L1s and other ISVs reflect an important source of human genetic diversity. They are understudied because conventional genomic approaches generally exclude high copy number, large repeats. In silico
studies mining human genome sequencing data for novel L1(Ta) insertions and their characterization in demographically diverse samples have provided important insights into L1(Ta) activity (Bennett et al., 2004
; Boissinot et al., 2000
; Konkel et al., 2007
; Myers et al., 2002
; Witherspoon et al., 2006
; Xing et al., 2009
). Thus far, this approach has limited novel L1(Ta) discovery to relatively few individuals and/or loci. As an alternative, several one-sided PCR methods have been described to clone insertion sites of L1(Ta) elements, but these have not readily lent themselves to high-throughput L1(Ta) mapping. Thus reliable identification of infrequent or somatic insertions has been untenable, and even common insertions are poorly characterized. Similarly, direct measures of ongoing L1(Ta) activity have been difficult to accomplish experimentally.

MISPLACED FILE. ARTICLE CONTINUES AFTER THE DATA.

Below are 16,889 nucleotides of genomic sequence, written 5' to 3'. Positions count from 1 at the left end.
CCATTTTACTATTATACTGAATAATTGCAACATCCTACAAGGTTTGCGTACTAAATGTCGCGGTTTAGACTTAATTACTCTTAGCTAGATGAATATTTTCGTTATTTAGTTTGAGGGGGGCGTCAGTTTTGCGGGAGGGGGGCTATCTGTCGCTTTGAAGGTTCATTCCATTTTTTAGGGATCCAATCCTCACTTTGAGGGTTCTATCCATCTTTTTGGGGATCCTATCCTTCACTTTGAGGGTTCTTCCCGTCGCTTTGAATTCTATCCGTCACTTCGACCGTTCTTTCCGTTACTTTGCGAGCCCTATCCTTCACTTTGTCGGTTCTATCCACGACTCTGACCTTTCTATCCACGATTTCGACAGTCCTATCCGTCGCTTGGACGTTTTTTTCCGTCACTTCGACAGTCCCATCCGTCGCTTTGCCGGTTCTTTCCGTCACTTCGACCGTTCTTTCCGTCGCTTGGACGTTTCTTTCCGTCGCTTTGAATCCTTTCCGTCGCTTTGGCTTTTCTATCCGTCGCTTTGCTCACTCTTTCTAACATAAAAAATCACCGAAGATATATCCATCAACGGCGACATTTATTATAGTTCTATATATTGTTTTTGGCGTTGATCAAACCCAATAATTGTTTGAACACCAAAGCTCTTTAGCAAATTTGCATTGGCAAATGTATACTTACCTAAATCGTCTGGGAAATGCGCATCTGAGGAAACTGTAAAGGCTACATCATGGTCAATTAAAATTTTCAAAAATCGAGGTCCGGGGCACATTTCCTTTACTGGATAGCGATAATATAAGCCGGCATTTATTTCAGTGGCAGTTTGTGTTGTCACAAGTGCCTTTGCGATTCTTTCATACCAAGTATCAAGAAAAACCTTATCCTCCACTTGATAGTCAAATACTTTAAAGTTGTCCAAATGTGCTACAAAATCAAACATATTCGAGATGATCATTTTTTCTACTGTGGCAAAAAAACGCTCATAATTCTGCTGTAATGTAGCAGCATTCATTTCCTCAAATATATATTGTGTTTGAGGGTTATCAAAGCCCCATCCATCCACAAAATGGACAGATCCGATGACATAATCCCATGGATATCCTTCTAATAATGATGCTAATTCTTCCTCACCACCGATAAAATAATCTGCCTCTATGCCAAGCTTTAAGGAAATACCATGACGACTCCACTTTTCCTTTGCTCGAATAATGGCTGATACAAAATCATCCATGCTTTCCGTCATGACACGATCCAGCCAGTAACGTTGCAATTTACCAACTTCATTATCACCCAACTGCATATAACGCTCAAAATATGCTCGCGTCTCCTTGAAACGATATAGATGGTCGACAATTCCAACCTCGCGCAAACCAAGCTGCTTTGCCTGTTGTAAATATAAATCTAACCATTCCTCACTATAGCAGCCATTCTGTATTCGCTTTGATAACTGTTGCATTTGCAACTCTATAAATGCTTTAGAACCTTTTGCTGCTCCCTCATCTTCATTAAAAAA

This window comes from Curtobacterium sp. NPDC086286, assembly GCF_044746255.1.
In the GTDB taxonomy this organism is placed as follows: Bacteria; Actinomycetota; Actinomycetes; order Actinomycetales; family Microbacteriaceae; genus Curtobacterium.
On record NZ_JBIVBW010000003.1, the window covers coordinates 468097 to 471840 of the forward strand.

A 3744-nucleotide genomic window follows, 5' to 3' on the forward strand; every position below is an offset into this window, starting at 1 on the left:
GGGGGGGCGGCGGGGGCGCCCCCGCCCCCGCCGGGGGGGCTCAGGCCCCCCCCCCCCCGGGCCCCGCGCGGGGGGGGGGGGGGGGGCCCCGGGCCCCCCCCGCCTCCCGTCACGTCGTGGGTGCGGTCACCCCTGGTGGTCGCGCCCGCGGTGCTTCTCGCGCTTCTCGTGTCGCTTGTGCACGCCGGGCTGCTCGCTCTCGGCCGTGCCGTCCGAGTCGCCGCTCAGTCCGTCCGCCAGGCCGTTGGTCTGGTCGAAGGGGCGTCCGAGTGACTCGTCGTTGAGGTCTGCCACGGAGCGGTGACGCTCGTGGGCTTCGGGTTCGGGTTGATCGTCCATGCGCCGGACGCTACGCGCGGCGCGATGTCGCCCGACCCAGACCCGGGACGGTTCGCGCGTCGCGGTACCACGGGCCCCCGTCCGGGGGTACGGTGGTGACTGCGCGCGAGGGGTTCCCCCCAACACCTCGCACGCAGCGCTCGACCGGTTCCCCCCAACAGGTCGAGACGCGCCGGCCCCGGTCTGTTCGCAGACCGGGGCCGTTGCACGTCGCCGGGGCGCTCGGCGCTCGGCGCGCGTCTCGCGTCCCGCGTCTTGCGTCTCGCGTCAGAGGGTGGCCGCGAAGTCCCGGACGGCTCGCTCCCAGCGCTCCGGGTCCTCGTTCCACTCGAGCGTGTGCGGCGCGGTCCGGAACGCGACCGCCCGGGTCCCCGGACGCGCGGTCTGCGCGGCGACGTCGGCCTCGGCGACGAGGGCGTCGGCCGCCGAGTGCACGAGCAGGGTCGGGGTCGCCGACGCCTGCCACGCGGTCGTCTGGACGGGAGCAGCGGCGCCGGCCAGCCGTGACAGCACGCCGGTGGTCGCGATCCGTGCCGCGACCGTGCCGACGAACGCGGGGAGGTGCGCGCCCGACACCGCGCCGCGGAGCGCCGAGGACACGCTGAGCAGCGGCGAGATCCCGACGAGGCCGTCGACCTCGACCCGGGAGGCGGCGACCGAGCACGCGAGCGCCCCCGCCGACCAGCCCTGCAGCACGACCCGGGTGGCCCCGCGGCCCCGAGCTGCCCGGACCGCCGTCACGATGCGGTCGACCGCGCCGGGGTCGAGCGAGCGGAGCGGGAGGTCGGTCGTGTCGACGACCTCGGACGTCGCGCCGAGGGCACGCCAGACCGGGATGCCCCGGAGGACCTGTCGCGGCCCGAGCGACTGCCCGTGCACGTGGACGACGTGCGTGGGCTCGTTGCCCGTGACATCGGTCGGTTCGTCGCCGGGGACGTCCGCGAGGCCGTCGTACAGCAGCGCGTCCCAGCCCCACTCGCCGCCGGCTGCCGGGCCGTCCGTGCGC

In our assessment, TIP-chip represents the first method to comprehensively and quickly map retroelement insertions. Using TIP-chip, we discovered numerous novel L1(Ta) insertion alleles, including high frequency alleles, in many demographics. In a typical individual, TIP-chip identifies over 100 L1(Ta) insertions absent from hs_ref. In Hs_alt_huref DNA, the method was able to detect 32 novel insertions not incorporated into the assembly of whole-genome shotgun sequencing reads. These findings underscore the incompleteness of reference genome assemblies with respect to ISVs.
In papers submitted in parallel, Beck et al. (2010)
and Iskow et al. (2010)